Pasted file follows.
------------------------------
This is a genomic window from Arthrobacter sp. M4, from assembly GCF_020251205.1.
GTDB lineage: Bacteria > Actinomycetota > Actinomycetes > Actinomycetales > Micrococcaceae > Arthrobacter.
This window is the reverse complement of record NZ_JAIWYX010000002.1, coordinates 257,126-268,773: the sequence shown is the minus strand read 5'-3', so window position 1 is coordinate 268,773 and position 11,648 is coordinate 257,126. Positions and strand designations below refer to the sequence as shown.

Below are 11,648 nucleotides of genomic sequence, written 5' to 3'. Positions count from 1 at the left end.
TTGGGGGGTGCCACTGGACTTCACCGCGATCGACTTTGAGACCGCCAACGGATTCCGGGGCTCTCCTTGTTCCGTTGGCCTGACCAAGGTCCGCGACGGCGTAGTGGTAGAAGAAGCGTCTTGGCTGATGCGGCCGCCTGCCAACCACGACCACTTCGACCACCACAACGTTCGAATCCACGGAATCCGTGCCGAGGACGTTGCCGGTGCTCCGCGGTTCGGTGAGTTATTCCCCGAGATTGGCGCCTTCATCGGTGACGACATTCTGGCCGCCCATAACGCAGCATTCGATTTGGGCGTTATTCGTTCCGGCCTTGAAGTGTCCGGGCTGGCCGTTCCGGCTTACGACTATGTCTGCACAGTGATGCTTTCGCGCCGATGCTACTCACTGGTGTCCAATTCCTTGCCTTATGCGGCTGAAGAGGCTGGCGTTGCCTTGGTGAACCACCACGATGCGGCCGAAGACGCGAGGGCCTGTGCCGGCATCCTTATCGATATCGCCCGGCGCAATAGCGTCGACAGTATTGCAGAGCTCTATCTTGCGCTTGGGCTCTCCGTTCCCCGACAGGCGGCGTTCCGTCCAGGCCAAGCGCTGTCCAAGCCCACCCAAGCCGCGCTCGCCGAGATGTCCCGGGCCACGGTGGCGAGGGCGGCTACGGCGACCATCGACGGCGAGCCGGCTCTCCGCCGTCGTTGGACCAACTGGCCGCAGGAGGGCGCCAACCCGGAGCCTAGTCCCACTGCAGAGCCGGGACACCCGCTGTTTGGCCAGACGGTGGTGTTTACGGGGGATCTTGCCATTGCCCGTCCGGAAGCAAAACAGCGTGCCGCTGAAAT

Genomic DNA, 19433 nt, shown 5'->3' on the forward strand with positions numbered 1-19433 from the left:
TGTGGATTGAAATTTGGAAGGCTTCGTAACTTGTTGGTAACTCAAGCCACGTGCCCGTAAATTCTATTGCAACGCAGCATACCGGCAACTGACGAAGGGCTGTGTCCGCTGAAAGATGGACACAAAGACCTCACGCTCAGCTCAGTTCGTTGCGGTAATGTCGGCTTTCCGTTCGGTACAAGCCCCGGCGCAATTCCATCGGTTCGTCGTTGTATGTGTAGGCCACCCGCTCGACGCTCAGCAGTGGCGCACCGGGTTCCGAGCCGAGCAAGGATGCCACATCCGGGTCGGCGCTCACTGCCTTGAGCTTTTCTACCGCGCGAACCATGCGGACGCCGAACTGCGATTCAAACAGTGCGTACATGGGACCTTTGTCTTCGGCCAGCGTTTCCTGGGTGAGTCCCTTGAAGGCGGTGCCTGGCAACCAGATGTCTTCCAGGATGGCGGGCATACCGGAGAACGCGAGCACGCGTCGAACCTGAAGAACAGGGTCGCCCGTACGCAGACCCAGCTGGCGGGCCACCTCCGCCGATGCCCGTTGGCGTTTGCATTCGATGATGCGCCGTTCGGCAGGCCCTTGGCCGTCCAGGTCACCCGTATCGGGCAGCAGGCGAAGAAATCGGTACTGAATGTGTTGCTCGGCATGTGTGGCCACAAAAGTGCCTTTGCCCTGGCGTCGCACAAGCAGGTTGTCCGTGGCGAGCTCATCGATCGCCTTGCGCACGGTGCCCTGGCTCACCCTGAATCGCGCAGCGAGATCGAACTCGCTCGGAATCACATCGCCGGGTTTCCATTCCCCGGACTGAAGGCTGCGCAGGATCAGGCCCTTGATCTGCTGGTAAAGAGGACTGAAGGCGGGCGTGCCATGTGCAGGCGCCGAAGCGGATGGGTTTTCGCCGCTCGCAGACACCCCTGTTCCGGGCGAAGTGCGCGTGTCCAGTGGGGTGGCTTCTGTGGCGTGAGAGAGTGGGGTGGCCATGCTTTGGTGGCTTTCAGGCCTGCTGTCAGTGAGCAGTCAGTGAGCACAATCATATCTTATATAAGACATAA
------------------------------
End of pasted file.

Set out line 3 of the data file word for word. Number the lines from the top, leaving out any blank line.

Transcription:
This window is the reverse complement of record NZ_JAIWYX010000002.1, coordinates 257,126-268,773: the sequence shown is the minus strand read 5'-3', so window position 1 is coordinate 268,773 and position 11,648 is coordinate 257,126. Positions and strand designations below refer to the sequence as shown.